The advantages of a personal item bag include the fact they often offer lots of different pockets and other compartments to stash pens, wallets, and other small personal items. You might even be able to bring along a few items of clothing, but never more than what might be required for an overnighter.
But there’s no universal measurement for what fits under an airplane seat and what doesn’t, and it changes a lot from airline to airline—again, check the airline’s website before flying.
It’s important to know that whether or not your personal item bag fits under the seat can even depend on where you’re sitting on the plane. Aisle seats are known for having less room underneath.
So before traveling with a personal item bag, check the airline’s website and also consider where on the plane you’re seated. It can make a lot of difference.
Tip: An airline’s guideline for pet carriers size will give you a rough idea of what will fit under the seat.
A bag that’s too large to fit in an overhead compartment or under the seat of the plane is called checked luggage. Because of its size, the suitcase must be checked by the airline and transported to your destination in the luggage compartment of the plane.
This costs money, so many people try to avoid checking luggage, but sometimes it’s simply unavoidable.
Most often, checked luggage can reach up to 30 inches in height, but weight is also a factor. Overweight luggage will accrue additional fees, so it’s best to plan accordingly. And again, all this changes from airline to airline, so study up before you fly.
What an airline charges to check luggage also varies a lot from airline to airline, ranging from as low as $10 on some budget airlines up to $150 with other airlines. That’s a lot, so do your research. But then there’s Southwest Airlines, which lets you check two bags free of charge.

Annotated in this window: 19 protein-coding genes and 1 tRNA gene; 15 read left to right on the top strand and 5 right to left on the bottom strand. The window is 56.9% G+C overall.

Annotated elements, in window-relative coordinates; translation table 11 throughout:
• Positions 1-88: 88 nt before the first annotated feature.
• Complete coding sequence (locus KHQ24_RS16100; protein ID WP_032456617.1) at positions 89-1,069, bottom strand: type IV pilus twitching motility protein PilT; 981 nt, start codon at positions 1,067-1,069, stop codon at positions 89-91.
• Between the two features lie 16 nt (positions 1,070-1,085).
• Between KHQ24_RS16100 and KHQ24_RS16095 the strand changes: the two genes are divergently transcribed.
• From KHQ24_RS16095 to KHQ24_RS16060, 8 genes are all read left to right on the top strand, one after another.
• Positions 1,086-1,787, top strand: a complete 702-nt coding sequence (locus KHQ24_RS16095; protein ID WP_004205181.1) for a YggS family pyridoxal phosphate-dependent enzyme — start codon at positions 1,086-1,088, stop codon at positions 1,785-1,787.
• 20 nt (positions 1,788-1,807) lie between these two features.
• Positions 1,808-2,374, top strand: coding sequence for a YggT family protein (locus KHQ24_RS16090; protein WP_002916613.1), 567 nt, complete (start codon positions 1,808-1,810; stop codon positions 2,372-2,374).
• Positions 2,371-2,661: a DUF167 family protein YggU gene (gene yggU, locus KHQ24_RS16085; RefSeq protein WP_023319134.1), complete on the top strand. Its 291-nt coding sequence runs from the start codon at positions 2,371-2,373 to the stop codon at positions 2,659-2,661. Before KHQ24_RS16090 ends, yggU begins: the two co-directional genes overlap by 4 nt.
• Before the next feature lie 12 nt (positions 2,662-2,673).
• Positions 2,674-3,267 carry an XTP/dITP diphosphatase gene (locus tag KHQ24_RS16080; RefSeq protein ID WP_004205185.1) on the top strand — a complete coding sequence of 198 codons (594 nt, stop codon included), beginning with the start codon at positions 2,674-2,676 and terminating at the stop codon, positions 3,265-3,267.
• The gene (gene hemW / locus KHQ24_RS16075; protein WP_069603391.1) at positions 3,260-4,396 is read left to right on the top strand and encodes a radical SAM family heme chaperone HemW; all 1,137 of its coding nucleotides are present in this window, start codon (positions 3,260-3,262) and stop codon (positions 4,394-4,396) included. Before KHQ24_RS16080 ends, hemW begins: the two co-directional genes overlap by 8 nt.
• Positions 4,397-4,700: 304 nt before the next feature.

Tip: Some airlines give customers a break on checked luggage fees if tickets are purchased with an airline branded credit card—something to consider if you’re a frequent traveler.
We’ve talked a bit about the weight of your luggage once packed, but what about the weight of your luggage with nothing in it?
How Much Should My Luggage Weigh?
Buy luggage that’s too heavy without anything even in it, and you won’t be able to pack much without exceeding airline carry-on luggage limits. For this reason, It’s best to look for luggage that’s as lightweight as possible. But how light?
Here’s a breakdown by luggage type:
- Non-wheeled suitcase: 2 to 4 lbs.
- Wheeled luggage: Maximum of 7.5 lbs.
Stick within these guidelines and you should be able to pack adequately without the actual suitcase adding too much unnecessary weight.
All that aside, though, any traveler should first ask themselves how much they’re physically able to carry when considering the weight of their suitcase—the perfect weight won’t do much good if it’s just too heavy for you to lift.